We then went to Burlington Mall for a quick shop. As we were leaving at 4:30 I was surprised how dark it was. Snow was falling a lot heavier as we drove back to Waltham and it was fully dark as Graeme and I cleared the snow off the car parking spots at the house. Luckily I’d just bought a pair of gloves and a hat at the Sears sale.
I’m always amazed at the prices at a US sale. I got my pair of gloves for $10 and a hat for $5. Back home in Sydney both would have cost me four times that even at a sale. Of course I expect warm clothes to be cheaper here as they are so necessary.
Now that I’m getting ready to leave London some thoughts on the place.
First, there are white earbuds all over the place. It seems a huge portion of the population under forty has an iPod. They certainly outnumber all other music players by a huge amount.
Second, the public transport here is phenomenal. The Tube seems to run more than frequently enough, there is a decent bus network and any time we’ve wanted a cab there has been one passing along in minutes.
I’ve also managed to get around the town entirely without a map. Using the Metro guide in the Palm to get around the Tube and then sign posts and the occasional question has been enough. Street vendors, the odd police person and even people in shops and coffee shops seem to respond well to a polite question.
So we have arrived in London. The trip over from Boston was fairly incident free, though we had to change planes at Montreal where they can’t cope with transit passengers and we had to go out through customs and then back in through security.
Yesterday we arrived a little late and had a walk around before an afternoon nap and then dinner. We all had broken sleep last night before finally sleeping through until 9:30.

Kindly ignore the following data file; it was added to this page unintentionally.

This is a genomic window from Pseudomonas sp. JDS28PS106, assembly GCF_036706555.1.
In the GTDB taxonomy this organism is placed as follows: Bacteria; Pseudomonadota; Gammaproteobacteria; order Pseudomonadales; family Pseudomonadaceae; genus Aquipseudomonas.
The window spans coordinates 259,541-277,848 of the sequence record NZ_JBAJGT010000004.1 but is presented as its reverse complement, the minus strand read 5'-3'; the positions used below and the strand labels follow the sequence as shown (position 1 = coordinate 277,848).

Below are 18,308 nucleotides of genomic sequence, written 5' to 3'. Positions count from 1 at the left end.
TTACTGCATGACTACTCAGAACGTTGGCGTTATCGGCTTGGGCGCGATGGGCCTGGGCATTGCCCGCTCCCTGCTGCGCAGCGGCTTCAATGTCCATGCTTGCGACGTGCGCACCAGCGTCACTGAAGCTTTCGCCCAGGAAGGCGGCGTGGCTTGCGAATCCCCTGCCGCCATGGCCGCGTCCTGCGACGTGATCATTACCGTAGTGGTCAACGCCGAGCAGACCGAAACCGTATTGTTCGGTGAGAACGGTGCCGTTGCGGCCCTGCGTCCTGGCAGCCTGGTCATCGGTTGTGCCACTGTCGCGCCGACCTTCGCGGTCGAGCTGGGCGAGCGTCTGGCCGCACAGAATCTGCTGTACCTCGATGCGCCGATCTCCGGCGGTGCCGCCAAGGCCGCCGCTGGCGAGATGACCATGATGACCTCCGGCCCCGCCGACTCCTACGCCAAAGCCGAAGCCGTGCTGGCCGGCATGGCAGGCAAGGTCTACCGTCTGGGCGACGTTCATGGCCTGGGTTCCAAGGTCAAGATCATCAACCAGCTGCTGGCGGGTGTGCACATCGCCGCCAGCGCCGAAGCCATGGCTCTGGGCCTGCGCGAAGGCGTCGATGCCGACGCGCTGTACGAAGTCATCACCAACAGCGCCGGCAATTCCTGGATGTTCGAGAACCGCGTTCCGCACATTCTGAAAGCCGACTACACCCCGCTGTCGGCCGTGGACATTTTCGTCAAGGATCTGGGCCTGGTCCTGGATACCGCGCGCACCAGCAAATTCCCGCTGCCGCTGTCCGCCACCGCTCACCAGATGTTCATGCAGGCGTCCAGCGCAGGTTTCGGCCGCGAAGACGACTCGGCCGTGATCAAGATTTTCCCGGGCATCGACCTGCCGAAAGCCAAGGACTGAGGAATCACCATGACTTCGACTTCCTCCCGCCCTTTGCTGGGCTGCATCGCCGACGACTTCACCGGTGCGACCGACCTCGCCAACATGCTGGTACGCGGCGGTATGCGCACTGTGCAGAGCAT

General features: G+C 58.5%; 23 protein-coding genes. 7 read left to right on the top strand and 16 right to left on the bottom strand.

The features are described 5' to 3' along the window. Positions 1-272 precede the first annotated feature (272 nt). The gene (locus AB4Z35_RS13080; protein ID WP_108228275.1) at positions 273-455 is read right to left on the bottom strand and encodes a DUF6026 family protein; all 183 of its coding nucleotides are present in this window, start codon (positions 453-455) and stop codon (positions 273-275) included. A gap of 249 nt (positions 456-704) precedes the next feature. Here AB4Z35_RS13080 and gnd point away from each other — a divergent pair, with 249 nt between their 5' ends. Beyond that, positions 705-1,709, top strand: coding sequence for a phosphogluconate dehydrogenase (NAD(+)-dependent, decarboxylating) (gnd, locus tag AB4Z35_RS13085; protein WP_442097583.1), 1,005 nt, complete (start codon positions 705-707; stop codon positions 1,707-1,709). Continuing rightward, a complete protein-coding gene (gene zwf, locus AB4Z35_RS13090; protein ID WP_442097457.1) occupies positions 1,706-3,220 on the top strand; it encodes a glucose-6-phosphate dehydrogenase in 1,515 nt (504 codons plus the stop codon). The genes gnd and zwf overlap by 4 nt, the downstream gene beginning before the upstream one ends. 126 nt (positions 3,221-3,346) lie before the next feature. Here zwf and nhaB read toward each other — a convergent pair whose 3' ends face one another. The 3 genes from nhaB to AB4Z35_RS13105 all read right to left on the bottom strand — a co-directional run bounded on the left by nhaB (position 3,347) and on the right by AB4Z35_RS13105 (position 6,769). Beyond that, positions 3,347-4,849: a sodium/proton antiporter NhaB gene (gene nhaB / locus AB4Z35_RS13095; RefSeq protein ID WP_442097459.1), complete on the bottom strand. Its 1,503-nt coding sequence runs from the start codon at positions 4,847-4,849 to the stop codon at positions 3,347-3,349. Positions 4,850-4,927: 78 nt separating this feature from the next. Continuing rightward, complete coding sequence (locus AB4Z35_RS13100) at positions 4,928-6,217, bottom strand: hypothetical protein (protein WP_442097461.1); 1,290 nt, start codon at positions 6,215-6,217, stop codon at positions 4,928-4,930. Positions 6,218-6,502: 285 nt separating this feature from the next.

Today’s adventure was a trip to Harrod’s. After we had explored Harrod’s Nanny went back to the hotel while Jessi and I walked up to Picadilly Circus then caught a Routemaster double decker back to Knightsbridge tube station.
This evening Mum had an earache so we went to the local hospital for her to have it looked at. It was fairly fast – they told us it would be a two hour wait but when Mum said she’d just go they found a doctor to take a quick look and diagnose a middle ear infection.
Afterwards we had a great dinner at a cafe/restaurant across the road called Caffe Carluccio’s (236 Fulham Road – across from the Chelsea and Westminster hospital). I can recommend the Osso Bucco and they had a chocolate bread and butter pudding that was to die for.
We set off to visit the London Eye only to discover that it’s closed for January. Rats! I’ve also got to say that the sign posting from Waterloo to the Eye sucks.
Lucky that London’s packed with interesting things to see. Jessi and I walked from the Eye to Westminster Abbey. Of course along the way we saw Big Ben and the Houses of Parliament (though we didn’t tour the Houses).
At the Abbey we took one of the Verger tours. There are a few of these a day and they last an hour and a half. It costs four pounds per person and its great value. Not only do you get a well informed guide there are a couple of spots the tour takes you that aren’t open to the public. Both Jessi and I enjoyed it. Jessi liked going to the bits not open to the public and some of the details the Verger knew non included in the guide, like the way that pilgrims used to steal bits of the decoration on tombs as a souvenir. In fact on some tombs you can see a tide mark where people couldn’t reach any higher.
Personally I find Poet’s Corner incredibly moving. Half of English literature is buried there and to walk on the burial place of Dickens or T.S. Eliot (to name two of the dozens entombed there) gets me all weepy.
What can one say about the British Museum. The place goes past mind boggling. Just the Reading Room and the Rosetta Stone are enough to blow the mind.
The Museum is another place that will take you considerably longer than you estimate. Jessi and I went with Mum, which slowed us up a bit but it was four hours to explore a fraction of the place.